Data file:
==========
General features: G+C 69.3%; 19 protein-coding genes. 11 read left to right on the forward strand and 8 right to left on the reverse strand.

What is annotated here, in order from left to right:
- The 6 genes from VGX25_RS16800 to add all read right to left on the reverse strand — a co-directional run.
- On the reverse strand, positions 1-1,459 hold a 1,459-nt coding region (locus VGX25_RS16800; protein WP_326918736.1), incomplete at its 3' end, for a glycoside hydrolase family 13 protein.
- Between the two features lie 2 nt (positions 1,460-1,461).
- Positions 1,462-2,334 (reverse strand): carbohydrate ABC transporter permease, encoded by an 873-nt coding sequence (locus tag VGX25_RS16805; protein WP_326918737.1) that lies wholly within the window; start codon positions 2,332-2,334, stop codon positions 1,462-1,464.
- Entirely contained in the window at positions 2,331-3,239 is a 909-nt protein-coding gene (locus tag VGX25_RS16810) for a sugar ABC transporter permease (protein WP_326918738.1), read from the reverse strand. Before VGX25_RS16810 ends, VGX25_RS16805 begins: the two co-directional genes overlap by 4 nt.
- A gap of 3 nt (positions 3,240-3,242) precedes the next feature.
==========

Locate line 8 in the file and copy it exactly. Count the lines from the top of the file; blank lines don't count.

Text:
- A gap of 3 nt (positions 3,240-3,242) precedes the next feature.